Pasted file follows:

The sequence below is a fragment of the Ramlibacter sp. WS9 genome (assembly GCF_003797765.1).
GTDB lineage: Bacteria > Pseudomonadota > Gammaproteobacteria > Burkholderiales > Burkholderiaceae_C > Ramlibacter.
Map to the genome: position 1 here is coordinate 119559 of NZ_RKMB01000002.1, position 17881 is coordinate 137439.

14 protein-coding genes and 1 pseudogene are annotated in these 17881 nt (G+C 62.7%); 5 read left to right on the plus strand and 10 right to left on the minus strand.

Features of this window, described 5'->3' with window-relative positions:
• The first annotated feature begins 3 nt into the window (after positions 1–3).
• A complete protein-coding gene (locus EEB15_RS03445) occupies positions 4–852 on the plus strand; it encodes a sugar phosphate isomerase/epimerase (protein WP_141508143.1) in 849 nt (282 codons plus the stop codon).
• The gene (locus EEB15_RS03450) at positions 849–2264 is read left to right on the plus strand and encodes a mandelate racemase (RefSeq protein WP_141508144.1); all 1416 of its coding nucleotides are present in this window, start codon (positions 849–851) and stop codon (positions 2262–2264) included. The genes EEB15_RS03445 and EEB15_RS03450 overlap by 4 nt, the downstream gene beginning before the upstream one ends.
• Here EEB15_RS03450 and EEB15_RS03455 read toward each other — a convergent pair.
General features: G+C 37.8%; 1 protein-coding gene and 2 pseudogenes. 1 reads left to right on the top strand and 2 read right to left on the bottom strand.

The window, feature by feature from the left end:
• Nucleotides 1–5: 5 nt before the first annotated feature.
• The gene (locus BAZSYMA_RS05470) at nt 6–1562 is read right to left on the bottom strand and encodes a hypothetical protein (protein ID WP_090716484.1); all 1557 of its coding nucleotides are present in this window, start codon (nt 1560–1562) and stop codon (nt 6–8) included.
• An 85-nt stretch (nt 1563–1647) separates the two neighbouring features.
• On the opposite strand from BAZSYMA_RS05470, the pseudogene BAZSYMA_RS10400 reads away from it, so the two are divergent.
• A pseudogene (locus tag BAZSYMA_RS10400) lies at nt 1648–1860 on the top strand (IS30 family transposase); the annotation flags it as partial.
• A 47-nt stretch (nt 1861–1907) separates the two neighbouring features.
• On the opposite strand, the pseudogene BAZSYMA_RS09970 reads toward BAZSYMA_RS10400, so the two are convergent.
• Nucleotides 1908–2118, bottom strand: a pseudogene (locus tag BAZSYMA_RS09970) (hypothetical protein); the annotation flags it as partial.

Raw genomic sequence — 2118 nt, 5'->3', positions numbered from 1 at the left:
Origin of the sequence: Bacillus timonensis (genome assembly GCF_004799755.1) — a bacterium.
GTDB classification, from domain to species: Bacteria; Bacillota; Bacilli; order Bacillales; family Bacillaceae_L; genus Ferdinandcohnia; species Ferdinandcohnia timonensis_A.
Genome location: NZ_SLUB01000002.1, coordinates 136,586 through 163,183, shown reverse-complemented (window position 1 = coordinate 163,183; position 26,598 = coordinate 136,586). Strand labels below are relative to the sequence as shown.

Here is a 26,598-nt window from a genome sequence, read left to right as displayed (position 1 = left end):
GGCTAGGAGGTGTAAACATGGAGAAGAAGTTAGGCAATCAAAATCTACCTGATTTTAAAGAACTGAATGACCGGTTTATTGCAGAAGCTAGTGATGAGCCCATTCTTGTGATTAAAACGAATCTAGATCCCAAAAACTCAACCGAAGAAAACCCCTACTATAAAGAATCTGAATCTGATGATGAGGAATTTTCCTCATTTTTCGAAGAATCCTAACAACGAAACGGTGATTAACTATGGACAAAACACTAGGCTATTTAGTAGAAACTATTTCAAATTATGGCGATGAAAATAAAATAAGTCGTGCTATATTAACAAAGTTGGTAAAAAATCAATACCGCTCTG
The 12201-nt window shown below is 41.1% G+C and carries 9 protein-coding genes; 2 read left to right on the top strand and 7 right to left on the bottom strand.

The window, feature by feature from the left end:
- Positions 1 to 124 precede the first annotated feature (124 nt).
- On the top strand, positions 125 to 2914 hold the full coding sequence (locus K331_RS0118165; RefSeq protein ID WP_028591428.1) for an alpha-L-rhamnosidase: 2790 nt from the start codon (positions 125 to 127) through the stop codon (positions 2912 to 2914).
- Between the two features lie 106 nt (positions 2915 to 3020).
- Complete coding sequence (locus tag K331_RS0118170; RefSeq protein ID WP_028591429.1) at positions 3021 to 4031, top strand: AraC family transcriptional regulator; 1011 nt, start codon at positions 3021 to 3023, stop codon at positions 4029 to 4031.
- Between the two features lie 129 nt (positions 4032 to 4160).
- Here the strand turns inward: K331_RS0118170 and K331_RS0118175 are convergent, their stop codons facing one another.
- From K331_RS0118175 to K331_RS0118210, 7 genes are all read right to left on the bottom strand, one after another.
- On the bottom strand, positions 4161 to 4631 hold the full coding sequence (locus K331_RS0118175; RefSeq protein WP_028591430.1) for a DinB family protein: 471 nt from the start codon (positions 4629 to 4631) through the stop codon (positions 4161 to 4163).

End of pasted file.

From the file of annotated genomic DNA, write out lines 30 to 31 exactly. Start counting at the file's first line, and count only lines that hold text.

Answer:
- Between the two features lie 106 nt (positions 2915 to 3020).
- Complete coding sequence (locus tag K331_RS0118170; RefSeq protein ID WP_028591429.1) at positions 3021 to 4031, top strand: AraC family transcriptional regulator; 1011 nt, start codon at positions 3021 to 3023, stop codon at positions 4029 to 4031.